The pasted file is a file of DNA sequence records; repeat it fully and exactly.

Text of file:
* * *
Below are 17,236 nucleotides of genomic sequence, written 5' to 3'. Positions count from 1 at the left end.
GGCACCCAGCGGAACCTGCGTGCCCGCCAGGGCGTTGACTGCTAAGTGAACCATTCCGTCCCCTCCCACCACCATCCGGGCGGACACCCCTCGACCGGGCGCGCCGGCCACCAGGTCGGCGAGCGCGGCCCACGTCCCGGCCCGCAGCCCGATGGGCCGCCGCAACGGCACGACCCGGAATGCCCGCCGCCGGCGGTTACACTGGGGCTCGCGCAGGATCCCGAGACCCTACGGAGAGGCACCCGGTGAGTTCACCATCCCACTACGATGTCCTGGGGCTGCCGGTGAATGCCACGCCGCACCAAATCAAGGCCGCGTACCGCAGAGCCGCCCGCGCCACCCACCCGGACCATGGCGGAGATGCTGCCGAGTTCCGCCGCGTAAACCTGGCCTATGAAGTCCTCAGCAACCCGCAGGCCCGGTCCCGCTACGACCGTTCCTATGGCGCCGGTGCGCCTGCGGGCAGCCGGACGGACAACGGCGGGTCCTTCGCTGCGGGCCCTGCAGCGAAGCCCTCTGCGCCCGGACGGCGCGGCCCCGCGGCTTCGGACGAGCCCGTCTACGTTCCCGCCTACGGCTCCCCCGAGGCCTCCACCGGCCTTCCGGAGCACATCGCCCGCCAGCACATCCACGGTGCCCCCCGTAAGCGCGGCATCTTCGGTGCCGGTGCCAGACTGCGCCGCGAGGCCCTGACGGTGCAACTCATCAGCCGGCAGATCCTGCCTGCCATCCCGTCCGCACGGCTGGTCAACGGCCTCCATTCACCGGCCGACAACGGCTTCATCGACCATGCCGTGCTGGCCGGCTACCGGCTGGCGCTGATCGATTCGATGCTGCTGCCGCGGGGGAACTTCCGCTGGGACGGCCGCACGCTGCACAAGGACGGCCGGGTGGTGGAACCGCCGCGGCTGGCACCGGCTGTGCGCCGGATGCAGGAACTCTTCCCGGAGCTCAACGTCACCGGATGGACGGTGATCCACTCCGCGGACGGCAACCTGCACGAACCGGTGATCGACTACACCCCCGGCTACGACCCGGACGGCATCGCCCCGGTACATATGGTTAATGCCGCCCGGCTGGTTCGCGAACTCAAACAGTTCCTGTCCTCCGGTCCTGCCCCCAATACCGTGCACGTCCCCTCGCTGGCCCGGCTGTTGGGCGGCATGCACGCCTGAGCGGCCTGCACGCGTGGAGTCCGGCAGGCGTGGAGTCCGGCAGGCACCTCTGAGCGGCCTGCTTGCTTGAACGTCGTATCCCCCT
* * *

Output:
Below are 17,236 nucleotides of genomic sequence, written 5' to 3'. Positions count from 1 at the left end.
GGCACCCAGCGGAACCTGCGTGCCCGCCAGGGCGTTGACTGCTAAGTGAACCATTCCGTCCCCTCCCACCACCATCCGGGCGGACACCCCTCGACCGGGCGCGCCGGCCACCAGGTCGGCGAGCGCGGCCCACGTCCCGGCCCGCAGCCCGATGGGCCGCCGCAACGGCACGACCCGGAATGCCCGCCGCCGGCGGTTACACTGGGGCTCGCGCAGGATCCCGAGACCCTACGGAGAGGCACCCGGTGAGTTCACCATCCCACTACGATGTCCTGGGGCTGCCGGTGAATGCCACGCCGCACCAAATCAAGGCCGCGTACCGCAGAGCCGCCCGCGCCACCCACCCGGACCATGGCGGAGATGCTGCCGAGTTCCGCCGCGTAAACCTGGCCTATGAAGTCCTCAGCAACCCGCAGGCCCGGTCCCGCTACGACCGTTCCTATGGCGCCGGTGCGCCTGCGGGCAGCCGGACGGACAACGGCGGGTCCTTCGCTGCGGGCCCTGCAGCGAAGCCCTCTGCGCCCGGACGGCGCGGCCCCGCGGCTTCGGACGAGCCCGTCTACGTTCCCGCCTACGGCTCCCCCGAGGCCTCCACCGGCCTTCCGGAGCACATCGCCCGCCAGCACATCCACGGTGCCCCCCGTAAGCGCGGCATCTTCGGTGCCGGTGCCAGACTGCGCCGCGAGGCCCTGACGGTGCAACTCATCAGCCGGCAGATCCTGCCTGCCATCCCGTCCGCACGGCTGGTCAACGGCCTCCATTCACCGGCCGACAACGGCTTCATCGACCATGCCGTGCTGGCCGGCTACCGGCTGGCGCTGATCGATTCGATGCTGCTGCCGCGGGGGAACTTCCGCTGGGACGGCCGCACGCTGCACAAGGACGGCCGGGTGGTGGAACCGCCGCGGCTGGCACCGGCTGTGCGCCGGATGCAGGAACTCTTCCCGGAGCTCAACGTCACCGGATGGACGGTGATCCACTCCGCGGACGGCAACCTGCACGAACCGGTGATCGACTACACCCCCGGCTACGACCCGGACGGCATCGCCCCGGTACATATGGTTAATGCCGCCCGGCTGGTTCGCGAACTCAAACAGTTCCTGTCCTCCGGTCCTGCCCCCAATACCGTGCACGTCCCCTCGCTGGCCCGGCTGTTGGGCGGCATGCACGCCTGAGCGGCCTGCACGCGTGGAGTCCGGCAGGCGTGGAGTCCGGCAGGCACCTCTGAGCGGCCTGCTTGCTTGAACGTCGTATCCCCCT